(one synonym: Laelia australasiae Herrich-Schäffer, )
ANTHELINAE, ANTHELIDAE, BOMBYCOIDEA
(Photo: copyright of Irene Denton, Kosciuszko National Park, New South Wales)
This is a big brown hairy Caterpillar, although the longer hairs are white. The hairs are absent from between the segments giving it a tufted look. This is especially evident when it adopts its defensive posture, and curls into a tight spiral.
The hairs are very sharp, thin and brittle. They easily penetrate the skin and break off. This can affect some people causing urticaria.
The caterpillar looks like it has a white or pink nose.
The caterpillar feeds on various Wattles (Acacia, MIMOSACEAE), especially :
although it will also feed on plants from other families, such as:
The female caterpillar grows to a length of about 8 cms., but the male grows only to about 5 cms.
Our specimen pupated in a brown cocoon half way up its enclosure. The caterpillar poked its hairs through the cocoon wall before pupating inside, giving the cocoon a furry appearance, although the hairs were just as thin and brittle as when they were on the Caterpillar.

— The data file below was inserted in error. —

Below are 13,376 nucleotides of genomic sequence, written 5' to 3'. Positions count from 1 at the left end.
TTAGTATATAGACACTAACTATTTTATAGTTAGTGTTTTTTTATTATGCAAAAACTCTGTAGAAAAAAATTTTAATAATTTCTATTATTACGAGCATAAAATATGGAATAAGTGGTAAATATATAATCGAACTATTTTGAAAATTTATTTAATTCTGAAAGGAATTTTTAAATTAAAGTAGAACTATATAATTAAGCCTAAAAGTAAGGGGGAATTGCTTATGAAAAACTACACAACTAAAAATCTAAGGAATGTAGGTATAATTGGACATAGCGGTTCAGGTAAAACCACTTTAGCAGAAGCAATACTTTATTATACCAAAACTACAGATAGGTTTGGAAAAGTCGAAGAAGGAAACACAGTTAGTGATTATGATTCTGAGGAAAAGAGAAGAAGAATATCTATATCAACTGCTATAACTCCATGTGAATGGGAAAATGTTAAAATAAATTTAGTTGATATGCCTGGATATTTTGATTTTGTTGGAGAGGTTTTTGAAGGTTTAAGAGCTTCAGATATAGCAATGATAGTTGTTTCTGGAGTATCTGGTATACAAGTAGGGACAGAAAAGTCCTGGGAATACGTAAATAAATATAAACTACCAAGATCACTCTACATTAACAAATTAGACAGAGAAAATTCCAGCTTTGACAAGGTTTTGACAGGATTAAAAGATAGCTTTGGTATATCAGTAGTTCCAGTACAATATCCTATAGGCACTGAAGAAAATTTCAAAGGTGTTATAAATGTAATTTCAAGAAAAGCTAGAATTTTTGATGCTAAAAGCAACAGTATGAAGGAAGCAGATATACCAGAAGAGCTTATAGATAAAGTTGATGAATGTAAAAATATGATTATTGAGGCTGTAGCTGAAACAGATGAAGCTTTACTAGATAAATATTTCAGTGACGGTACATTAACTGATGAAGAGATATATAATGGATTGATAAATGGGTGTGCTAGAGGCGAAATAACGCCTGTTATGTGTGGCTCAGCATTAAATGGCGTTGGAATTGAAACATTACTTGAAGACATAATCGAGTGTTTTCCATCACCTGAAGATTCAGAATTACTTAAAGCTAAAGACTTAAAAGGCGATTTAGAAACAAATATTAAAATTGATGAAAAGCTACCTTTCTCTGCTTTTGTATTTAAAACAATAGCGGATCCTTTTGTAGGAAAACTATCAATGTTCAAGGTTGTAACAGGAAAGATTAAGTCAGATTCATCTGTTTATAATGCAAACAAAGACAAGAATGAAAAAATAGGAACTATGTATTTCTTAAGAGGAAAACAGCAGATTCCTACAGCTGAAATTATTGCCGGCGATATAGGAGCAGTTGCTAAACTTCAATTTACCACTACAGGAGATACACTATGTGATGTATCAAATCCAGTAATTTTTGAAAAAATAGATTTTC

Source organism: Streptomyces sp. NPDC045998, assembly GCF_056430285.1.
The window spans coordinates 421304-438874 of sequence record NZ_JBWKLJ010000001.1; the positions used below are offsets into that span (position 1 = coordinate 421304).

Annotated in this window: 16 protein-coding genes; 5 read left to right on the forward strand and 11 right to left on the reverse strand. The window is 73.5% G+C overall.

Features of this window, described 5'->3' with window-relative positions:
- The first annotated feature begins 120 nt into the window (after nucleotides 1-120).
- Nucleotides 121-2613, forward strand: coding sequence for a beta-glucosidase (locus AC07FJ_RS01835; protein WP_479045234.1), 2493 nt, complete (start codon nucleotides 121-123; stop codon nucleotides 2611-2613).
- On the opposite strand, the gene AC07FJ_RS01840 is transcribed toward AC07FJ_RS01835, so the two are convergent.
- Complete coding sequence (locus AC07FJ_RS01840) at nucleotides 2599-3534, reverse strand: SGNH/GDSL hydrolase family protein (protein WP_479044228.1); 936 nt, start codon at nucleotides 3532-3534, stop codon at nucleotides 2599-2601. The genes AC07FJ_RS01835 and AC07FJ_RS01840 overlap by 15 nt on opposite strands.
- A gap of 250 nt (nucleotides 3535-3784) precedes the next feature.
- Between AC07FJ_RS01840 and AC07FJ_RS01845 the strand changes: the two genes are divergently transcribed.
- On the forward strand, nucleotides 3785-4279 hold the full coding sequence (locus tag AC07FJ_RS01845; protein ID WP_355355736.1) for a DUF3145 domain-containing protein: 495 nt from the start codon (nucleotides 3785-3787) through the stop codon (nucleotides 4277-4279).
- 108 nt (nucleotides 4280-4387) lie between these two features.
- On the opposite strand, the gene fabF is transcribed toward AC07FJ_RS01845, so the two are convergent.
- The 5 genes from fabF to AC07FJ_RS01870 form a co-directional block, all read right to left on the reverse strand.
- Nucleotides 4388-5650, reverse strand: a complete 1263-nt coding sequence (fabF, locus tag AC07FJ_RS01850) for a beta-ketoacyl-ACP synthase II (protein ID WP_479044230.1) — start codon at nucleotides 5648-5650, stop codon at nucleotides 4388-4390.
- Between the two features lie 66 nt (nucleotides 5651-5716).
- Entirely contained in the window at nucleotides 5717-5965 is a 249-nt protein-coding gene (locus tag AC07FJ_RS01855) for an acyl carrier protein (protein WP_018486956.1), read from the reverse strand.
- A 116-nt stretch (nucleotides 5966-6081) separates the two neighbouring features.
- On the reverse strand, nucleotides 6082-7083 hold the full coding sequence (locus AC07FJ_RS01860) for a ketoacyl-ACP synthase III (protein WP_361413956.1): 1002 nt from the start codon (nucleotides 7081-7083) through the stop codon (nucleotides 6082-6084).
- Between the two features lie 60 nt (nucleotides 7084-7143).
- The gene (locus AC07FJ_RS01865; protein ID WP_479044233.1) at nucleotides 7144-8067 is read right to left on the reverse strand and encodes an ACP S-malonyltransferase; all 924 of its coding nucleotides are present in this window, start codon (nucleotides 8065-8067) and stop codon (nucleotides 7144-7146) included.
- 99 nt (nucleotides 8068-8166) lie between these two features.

The adult moths vary in colour from grey to brownish-orange, with a number of zig-zag lines running parallel to the margin of each wing, and two small white spots outlined in black on each forewing.
The male is smaller and has feathery antennae, whereas the female has forewings with more pointed tips, and has filamentous antennae. Male moths have a wing span of about 7 cms. Females have a wing span up to about 10 cms.
The species has been found in:
(Photo: courtesy of Paul Kay, Whittlesea, Victoria)
Further reading :
Jean-Baptiste Alphonse Dechauffour de Boisduval,
Faune Entomologique de L'Ocean Pacifique,
Voyage de Decouvertes de la Corvette l'Astrolabe,
Division 7, Part 1 : Lepidopteres (1832), pp. 226-227.
Ian F.B. Common,
Moths of Australia,
Melbourne University Press, 1990, pl. 13.5, pp. 70, 394.
Pat and Mike Coupar,
New South Wales University Press, Sydney 1992, p. 26.
Moths of Victoria - Part 1,
Silk Moths and Allies - BOMBYCOIDEA,
Entomological Society of Victoria, 2008, pp. 16-17, 20-21.
Paul Zborowski and Ted Edwards,
A Guide to Australian Moths,
CSIRO Publishing, 2007, p. 156.
(updated 19 September 2011, 28 October 2017)